top of page
  • Dr David Lowther, Durham University, UK

Dr David Lowther on Art, Durham University, UK

'Whooping Crane' John James Audubon

The division between the arts and sciences is now so deeply entrenched that it is easy to forget that it is a relatively recent phenomenon. Yet the biological sciences, particularly botany and zoology, are intensely visual disciplines, marked by some of the most beautiful images ever made of life on earth.

My own research focuses on the intersection between art and science, the visual cultures of botany and zoology during the nineteenth century - crucial transitional years, when paintings and engravings played a vital role in helping Europeans to understand a natural world of ever-increasing and dizzying variety. Some of these paintings are so well-known to us, and so often displayed in a way that is entirely divorced from their original contexts, that they have become icons. A great example is John James Audubon’s glorious aquatints for the Birds of America (1827-1838), originally bound in vast, double-elephant folios, and intended to be viewed alongside textual descriptions that gave the reader information about the birds’ habits and habitats. They were scientific objects quite as much as aesthetic artefacts.

'Fish Hawk or Osprey' John James Audubon

It is almost impossible now to recreate this original viewing experience – it would be even more difficult were it not for digitisation. Only a few hundred complete sets of Audubon’s Birds were ever created. Of these, only a handful have survived and are worth millions of dollars on the rare occasion they come up for auction. Original, hand-coloured prints most often end up as wall decorations, framed and valued only for their decorative qualities. It is still perfectly possible to be awe-struck by their beauty, almost two hundred years after they were first published, and by Audubon’s success in (almost) conjuring life from the paper.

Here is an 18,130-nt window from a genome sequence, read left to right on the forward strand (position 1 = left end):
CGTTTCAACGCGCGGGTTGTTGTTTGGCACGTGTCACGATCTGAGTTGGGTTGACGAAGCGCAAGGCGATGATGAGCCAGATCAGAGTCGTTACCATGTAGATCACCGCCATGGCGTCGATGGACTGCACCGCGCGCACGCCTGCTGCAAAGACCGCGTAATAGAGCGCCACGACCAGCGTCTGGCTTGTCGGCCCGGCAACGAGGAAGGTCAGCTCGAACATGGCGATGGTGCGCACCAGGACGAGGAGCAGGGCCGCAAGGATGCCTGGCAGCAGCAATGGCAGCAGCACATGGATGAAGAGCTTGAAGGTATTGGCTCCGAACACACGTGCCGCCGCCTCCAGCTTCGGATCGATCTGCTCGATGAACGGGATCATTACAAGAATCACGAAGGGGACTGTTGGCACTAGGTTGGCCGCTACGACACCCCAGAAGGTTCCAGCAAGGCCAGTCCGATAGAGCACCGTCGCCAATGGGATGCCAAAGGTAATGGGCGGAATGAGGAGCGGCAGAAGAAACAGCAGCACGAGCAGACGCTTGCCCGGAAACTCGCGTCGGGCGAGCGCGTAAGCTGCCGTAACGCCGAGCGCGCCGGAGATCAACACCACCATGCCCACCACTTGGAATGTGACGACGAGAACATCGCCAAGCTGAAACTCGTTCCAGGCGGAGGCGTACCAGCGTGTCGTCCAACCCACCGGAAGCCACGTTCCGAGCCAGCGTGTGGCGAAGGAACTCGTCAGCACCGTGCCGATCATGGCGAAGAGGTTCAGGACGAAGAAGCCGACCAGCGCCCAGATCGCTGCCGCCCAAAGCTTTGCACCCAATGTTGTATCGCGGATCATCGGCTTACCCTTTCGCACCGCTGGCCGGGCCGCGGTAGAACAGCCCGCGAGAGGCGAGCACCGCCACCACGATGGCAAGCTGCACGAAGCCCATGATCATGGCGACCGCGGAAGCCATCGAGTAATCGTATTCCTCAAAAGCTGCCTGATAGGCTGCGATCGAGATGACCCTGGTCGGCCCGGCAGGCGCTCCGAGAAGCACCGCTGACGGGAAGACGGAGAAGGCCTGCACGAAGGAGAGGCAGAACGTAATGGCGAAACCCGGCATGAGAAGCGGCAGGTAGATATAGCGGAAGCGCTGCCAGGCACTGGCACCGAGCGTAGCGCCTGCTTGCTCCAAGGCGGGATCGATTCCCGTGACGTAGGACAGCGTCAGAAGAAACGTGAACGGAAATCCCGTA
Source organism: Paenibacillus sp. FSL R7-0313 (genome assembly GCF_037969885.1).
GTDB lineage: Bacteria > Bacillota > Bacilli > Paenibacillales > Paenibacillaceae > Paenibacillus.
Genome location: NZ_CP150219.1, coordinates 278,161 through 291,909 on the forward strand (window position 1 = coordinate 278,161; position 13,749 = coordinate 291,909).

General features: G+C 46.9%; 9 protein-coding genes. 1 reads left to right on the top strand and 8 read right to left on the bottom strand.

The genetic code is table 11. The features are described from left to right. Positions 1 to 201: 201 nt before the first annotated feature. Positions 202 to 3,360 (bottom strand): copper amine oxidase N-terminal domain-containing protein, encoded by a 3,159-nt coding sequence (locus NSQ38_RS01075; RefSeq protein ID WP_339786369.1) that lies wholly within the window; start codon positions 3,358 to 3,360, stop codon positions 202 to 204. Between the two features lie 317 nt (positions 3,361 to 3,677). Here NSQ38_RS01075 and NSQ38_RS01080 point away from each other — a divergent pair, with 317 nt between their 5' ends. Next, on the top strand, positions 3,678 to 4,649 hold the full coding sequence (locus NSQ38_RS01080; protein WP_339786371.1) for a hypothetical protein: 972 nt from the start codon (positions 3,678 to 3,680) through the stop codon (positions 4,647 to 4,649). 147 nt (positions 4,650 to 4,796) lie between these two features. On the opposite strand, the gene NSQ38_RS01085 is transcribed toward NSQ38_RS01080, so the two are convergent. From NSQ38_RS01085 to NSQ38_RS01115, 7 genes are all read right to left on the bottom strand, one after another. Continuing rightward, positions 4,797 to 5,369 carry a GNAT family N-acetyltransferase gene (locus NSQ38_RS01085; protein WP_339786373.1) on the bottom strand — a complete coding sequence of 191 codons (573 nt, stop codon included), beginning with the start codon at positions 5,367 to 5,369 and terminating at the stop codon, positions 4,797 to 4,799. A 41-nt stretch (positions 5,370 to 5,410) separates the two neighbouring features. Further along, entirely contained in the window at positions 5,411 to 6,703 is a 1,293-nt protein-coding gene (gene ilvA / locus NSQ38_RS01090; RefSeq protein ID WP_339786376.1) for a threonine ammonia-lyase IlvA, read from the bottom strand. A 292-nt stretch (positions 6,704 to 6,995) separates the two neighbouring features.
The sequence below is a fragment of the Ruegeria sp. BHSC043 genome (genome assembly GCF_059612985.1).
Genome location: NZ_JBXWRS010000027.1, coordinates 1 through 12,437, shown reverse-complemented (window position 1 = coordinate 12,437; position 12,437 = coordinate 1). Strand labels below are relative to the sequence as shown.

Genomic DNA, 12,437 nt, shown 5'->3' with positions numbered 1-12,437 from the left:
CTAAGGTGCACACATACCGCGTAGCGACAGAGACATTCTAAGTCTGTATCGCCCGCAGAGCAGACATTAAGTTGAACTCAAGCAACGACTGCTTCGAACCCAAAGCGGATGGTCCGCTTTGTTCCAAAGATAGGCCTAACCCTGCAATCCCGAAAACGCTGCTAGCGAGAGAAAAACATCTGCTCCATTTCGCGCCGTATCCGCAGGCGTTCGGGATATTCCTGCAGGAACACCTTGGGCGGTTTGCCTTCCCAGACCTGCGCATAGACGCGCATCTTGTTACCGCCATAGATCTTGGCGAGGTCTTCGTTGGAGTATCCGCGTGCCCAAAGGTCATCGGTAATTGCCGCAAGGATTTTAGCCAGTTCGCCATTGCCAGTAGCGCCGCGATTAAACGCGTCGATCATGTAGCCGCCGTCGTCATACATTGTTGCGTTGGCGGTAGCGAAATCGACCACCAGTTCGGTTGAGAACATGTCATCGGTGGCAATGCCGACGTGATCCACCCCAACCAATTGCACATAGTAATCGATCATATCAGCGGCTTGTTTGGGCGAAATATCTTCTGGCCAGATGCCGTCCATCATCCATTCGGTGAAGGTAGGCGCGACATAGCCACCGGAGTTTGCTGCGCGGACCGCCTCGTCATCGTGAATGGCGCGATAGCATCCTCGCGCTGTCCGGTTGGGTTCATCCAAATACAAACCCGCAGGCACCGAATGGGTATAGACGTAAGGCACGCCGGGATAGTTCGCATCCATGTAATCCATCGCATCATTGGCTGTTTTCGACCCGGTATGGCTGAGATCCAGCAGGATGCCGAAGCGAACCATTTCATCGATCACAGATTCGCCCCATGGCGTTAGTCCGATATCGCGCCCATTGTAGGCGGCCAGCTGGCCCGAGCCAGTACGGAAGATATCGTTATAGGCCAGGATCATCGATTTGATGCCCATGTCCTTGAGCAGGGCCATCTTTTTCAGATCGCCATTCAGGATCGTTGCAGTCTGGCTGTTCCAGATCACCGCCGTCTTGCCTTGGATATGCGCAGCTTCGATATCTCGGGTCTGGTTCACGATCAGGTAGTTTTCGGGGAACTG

Yet to value these kinds of images just for their beauty is to miss their true wonder. Sadly, many are also valuable records of plants and animals that have not survived contact with humanity. For me, perhaps their greatest interest lies in the ways they were created: not simply as direct expressions of a naturalists’ knowledge, but the result of lengthy and often torturous co-operation between the naturalist and artist, artist and engraver, and engraver and colourist. They are records of ways of looking at nature that have, for professional scientists, been largely superseded - historical records of shifting epistemologies of the eye.


David Lowther is Leverhulme Early Career Fellow in the Department of History and Centre for Nineteenth-Century Studies at Durham University. His current research project takes a wider view of British zoological culture, focusing on colonial scientific networks between Britain and India during the high water period of the East India Company; the impact of Company visualisations of Indian fauna on the thought of naturalists back in Britain; and the place of these images within wider ‘orientalist’ explorations and conceptions of the sub-Continent. David is also Visiting Library Scholar at the Zoological Society of London, with a particular interest in the ZSL’s Hodgson Collection of Nepalese zoological images.


David is also an artist and below are some shining examples of his own artwork.

'Grey Heron' David Lowther

Pastel and charcoal on paper

'Goshawk' David Lowther

Pastel and charcoal on paper

'Sketch - Eurasian Crane' David Lowther

Graphite on paper

Want to know More?

bottom of page